Given the time pressures and financial constraints many parents and school systems face, it is tempting to ask the developmental optometrist: “Can’t you just give me a bunch of activities for the occupational therapist to work on so I won’t have to come to your office for vision therapy?” I call this “The Wheelbarrow Approach”, and there’s a reason why it doesn’t work. The two therapies complement one another, but one does not replace the need for the other.
I was reminded of the integration between vision, as one of the key senses in development and learning, and vestibular as well as proprioceptive function, when I came across a wonderful review paper co-authored by one of my mentors, Dr. Harold Solan. It’ll be well worth your time to take a look at the paper here. One of the tests that Dr. Solan and his co-authors mentions is the Ayres Standing Balance Eyes Open vs. Eyes Closed Test. There are two different versions of this test, one from the SCSIT (Southern California Sensory Integration Test) and one from the SIPT (Sensory Integration and Praxis Test).
The key component of the test is having the patient stand on one leg, with arms either folded at the chest or resting on the hips, and recording the number of seconds during which balance can be maintained without either moving one’s arms to maintain balance, or touching the foot down. Our friend the gull, as pictured here, seems to do this easily but standing on one leg is not a natural act for most humans. What was the insight that Ayres derived through this test? Standing on one leg removes feedback to postural equilibrium through the motor end plates from one foot, which immediately places us in a position of postural sway. The ability to maintain oneself upright is increasingly dependent on anti-gravity mechanisms that help maintain center of gravity in the upright position. For most patients, the efficient way to do this is to transfer dependence from the proprioceptive system which has now become unstable, to a match between the visual and vestibular systems. This enables us to maintain alignment between the egocenter or midline of the body and the oculocenter. As far as the brain is concerned, the two eyes are combined in a cyclopean sense serving as a GPS or Global Positioning System of sorts integrated with the body’s midline. Close your eyes, and you lose this valuable feedback, leaving the vestibular system to rely on the unstable proprioceptive created by having one foot off the ground. Your brain directs you to put you foot down to re-establish your center of gravity. That is why everyone balances better, or longer, with eyes open vs. eyes closed. Or do they? Well, it’s fair to make that assumption for patients who are neurotypical. But most of the populations who both we and occupational therapists interact with are not neurotypical.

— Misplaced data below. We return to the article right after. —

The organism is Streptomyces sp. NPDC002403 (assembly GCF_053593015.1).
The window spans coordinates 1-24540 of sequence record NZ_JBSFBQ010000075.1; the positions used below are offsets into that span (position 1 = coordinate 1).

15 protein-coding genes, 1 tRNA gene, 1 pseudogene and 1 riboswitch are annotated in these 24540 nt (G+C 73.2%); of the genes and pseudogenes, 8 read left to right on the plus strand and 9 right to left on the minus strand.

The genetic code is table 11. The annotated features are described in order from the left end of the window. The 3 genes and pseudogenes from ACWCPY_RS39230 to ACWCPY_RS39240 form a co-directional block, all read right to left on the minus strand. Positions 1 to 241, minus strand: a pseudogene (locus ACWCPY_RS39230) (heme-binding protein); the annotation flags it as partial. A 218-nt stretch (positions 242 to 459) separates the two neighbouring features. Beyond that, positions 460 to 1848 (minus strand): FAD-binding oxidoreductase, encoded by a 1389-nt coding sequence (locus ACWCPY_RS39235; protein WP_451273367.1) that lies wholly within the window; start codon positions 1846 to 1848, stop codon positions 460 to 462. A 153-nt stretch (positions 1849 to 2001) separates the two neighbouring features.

What does it signify if one’s balance time is no better with eyes open vs. eyes closed? It tells us that for this individual, visual feedback which normal partitions and distributes space to one side of the body or other is not helping to counteract postural sway. Which invites the obvious corollary: What does it signify if one’s balance is actually better with eyes closed vs. eyes open? That signifies that vision is not only lacking in terms of maintain one’s center of gravity within the body midline, but it is actively interfering. In essence there is a poor match between the egocenter and the oculocenter. What causes this to occur? That is the essence of the article by Dr. Solan and colleagues.
These insights gleaned through comparing Standing Balance Eyes Open (SBO) vs. Standing Balance Eyes Closed (SBC) are a fundamental reason when many developmental optometry procedures incorporate balance and movement. Research continues to support connections between persistence of primitive reflexes, muscle tone, postural responsiveness, and visuomotor coordination, as noted in a recent article by Klebzak and colleagues predicated on the work of Ayres that you can read here. It reflects the principles embodied in a quote attributed to the legendary optometrist Dr. John Streff: “When vision is working well it guides and leads; when it does not it interferes.”